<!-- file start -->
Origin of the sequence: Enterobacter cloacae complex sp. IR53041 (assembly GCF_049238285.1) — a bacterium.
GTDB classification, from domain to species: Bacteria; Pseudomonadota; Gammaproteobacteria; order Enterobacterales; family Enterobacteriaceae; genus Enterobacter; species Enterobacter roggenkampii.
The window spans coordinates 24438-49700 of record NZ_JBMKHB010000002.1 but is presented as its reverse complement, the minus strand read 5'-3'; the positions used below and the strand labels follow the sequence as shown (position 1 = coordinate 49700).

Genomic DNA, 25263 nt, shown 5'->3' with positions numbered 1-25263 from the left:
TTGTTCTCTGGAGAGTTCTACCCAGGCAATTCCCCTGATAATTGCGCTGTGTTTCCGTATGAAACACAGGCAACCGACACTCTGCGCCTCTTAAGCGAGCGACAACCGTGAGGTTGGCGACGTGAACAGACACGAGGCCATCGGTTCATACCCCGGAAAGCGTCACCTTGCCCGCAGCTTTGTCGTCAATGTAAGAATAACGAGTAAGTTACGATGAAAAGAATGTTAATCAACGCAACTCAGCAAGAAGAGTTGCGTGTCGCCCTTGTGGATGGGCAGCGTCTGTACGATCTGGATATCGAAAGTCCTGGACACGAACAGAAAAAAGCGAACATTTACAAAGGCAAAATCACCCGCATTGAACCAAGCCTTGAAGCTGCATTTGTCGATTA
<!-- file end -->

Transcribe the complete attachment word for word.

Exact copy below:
Origin of the sequence: Enterobacter cloacae complex sp. IR53041 (assembly GCF_049238285.1) — a bacterium.
GTDB classification, from domain to species: Bacteria; Pseudomonadota; Gammaproteobacteria; order Enterobacterales; family Enterobacteriaceae; genus Enterobacter; species Enterobacter roggenkampii.
The window spans coordinates 24438-49700 of record NZ_JBMKHB010000002.1 but is presented as its reverse complement, the minus strand read 5'-3'; the positions used below and the strand labels follow the sequence as shown (position 1 = coordinate 49700).

Genomic DNA, 25263 nt, shown 5'->3' with positions numbered 1-25263 from the left:
TTGTTCTCTGGAGAGTTCTACCCAGGCAATTCCCCTGATAATTGCGCTGTGTTTCCGTATGAAACACAGGCAACCGACACTCTGCGCCTCTTAAGCGAGCGACAACCGTGAGGTTGGCGACGTGAACAGACACGAGGCCATCGGTTCATACCCCGGAAAGCGTCACCTTGCCCGCAGCTTTGTCGTCAATGTAAGAATAACGAGTAAGTTACGATGAAAAGAATGTTAATCAACGCAACTCAGCAAGAAGAGTTGCGTGTCGCCCTTGTGGATGGGCAGCGTCTGTACGATCTGGATATCGAAAGTCCTGGACACGAACAGAAAAAAGCGAACATTTACAAAGGCAAAATCACCCGCATTGAACCAAGCCTTGAAGCTGCATTTGTCGATTA